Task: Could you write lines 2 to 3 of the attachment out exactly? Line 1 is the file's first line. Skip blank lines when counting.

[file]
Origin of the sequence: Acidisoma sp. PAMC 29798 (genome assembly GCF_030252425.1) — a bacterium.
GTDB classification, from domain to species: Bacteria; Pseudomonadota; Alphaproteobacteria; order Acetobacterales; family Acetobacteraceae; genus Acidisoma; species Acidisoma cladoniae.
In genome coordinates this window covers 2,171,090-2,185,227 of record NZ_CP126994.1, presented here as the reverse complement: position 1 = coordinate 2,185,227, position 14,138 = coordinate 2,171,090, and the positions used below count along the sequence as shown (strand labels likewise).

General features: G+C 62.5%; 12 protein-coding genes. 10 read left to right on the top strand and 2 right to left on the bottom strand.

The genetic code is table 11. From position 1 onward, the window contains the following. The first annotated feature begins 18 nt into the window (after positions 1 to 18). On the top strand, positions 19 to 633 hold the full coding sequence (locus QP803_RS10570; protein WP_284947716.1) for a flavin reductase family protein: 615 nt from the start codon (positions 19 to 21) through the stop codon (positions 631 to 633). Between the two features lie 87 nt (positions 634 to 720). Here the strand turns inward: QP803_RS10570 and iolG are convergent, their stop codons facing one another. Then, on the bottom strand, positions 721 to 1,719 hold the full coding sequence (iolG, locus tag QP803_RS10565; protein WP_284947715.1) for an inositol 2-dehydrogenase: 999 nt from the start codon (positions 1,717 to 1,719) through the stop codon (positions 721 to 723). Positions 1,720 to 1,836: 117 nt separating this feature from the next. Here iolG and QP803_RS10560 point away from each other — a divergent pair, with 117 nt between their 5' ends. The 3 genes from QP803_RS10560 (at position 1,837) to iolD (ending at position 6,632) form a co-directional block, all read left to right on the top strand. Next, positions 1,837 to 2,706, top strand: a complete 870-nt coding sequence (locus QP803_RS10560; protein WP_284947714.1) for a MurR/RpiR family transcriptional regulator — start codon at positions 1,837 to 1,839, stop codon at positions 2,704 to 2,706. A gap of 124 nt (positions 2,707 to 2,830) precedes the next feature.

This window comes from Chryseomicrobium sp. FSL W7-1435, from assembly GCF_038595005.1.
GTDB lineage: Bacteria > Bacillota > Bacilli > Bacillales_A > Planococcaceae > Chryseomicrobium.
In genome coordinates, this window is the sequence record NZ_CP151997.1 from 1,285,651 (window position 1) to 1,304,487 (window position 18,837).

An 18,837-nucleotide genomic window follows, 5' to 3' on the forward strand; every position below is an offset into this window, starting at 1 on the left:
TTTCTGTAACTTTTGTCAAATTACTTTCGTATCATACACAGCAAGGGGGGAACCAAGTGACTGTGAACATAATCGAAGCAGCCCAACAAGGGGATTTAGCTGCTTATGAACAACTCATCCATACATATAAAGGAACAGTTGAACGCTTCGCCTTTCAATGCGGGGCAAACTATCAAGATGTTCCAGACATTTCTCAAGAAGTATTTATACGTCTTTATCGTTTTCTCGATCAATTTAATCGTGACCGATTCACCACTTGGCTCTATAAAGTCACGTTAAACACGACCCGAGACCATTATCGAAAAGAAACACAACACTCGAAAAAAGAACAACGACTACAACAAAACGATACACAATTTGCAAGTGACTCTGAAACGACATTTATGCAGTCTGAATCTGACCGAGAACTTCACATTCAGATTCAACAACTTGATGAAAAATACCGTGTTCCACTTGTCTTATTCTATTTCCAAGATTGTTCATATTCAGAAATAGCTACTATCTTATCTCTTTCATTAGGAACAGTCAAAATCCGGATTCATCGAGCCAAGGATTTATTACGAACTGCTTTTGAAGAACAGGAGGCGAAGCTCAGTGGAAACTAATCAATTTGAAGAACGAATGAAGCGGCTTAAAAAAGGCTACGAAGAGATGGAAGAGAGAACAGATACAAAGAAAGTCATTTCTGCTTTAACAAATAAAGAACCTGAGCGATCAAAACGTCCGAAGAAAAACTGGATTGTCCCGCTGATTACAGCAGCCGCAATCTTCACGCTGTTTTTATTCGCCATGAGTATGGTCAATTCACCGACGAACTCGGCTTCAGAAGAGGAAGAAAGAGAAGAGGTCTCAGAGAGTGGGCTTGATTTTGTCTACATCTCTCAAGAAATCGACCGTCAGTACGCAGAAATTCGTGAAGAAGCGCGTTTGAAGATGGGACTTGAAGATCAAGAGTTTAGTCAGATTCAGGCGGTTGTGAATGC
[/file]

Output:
GTDB classification, from domain to species: Bacteria; Pseudomonadota; Alphaproteobacteria; order Acetobacterales; family Acetobacteraceae; genus Acidisoma; species Acidisoma cladoniae.
In genome coordinates this window covers 2,171,090-2,185,227 of record NZ_CP126994.1, presented here as the reverse complement: position 1 = coordinate 2,185,227, position 14,138 = coordinate 2,171,090, and the positions used below count along the sequence as shown (strand labels likewise).